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Pioneers of Anti-Parlimentarism
by Guy A. Aldred

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Morris wanted comradeship; comradeship where no real comradeship could exist; and for this reason he was not an ideal Socialist.

Later, Morris was torn between the charlatan parliamentary element, which did not want action, and the Anarchist element, which is supposed to be very revolutionary and extreme, but which is lacking in the real genius of revolution as a civil factor. This Anarchist element preacehd violence and bombs and dynamite. IT attracted to its cause police spies. But after all, you do not change imagination and give understanding to people by throwing bombs. We all bring our contribution of guild and we all bring our contribution of commonsense and our contribution of slavery to this intolerable system of society, which makes slaves of us all.

The Anarchist movement meant really respecting nothing, not even its own principles. After all, man is a social problem and his integrity matters to himself, but there is an integrity which balances society and the real society of the future. Morris would not approach the evil thing. He saw that mere violence would lead nowhere. He knew, if he could get the consciousness of the people directed towards a sense of the poetry and the drauma of revolution; if he could get them to understand the poetryt of every home in Europe; if he could get their imagination stimulated until they saw all the past destiny of man, and the present sufferings of the slaves in every attic and in every cellar of slmland, there would arise a people against whose liverties no one would dare conspire, a people who would be no more a mere prostitute civilization. Morris thought that if he could take the people selling their labour- power and show them teh light, slowly let drip into their lives the music of the water of understanding, that would be the beginning of a new education.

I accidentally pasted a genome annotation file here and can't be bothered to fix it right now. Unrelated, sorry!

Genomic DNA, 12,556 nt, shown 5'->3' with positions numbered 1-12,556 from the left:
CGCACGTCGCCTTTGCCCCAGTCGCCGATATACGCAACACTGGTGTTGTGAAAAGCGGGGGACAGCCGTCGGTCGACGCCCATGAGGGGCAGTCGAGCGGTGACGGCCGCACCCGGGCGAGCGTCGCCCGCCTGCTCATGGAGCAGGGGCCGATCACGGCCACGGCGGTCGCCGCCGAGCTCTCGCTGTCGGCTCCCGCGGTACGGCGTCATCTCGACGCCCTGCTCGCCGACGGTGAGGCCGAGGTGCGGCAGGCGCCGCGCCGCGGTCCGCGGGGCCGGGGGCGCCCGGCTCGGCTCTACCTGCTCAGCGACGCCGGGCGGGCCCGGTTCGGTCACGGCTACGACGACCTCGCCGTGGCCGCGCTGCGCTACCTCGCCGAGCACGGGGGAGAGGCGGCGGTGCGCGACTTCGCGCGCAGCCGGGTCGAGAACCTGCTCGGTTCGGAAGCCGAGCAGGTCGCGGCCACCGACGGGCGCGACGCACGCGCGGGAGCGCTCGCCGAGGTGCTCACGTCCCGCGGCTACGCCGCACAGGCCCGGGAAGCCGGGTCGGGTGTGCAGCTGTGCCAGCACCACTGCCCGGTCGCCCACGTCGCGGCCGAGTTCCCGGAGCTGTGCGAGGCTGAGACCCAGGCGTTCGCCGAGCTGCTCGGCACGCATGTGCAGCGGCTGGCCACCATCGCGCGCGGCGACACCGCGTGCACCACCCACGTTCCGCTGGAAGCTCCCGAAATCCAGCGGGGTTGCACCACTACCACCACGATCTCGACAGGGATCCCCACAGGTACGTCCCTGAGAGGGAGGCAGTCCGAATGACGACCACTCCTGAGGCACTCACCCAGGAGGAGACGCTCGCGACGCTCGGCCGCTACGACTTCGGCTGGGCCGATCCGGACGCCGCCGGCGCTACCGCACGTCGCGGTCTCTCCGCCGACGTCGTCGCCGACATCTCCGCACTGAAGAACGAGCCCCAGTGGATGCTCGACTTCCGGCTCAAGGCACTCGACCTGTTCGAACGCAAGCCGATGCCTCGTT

Morris went back to the parliamentary party, much to the delight of politician and war-monger, H.M. Hyndman. Rejoicing at this devolution in his "Further Reminiscences," published in 1913, Hyndman says that in 1889 there was-

"An active rivalry, not to say antagonism, between the S.D.F. and the Socialist League similar to that which existed in France between the Marxists and the Possiblists."

Hyndman's suggestion is that the S.D.F. was Marxist and revolutionary, and the Socialist League Possiblist and Reformist. But Hyndman knew, when he penned this suggestion, that the Socialist league was not organized to be less advanced, but to be more advanced than the S.D.F. It was essentially a propagandist organization. To compare Morris' Commonweal with Hyndman's Justice would be to clinch this truism.

I do not pretend to draw any great distinction between the Marxists and the Possibilists, because the Marxists do not ground themselves on the philosophy of Marx, but on his intrigues and

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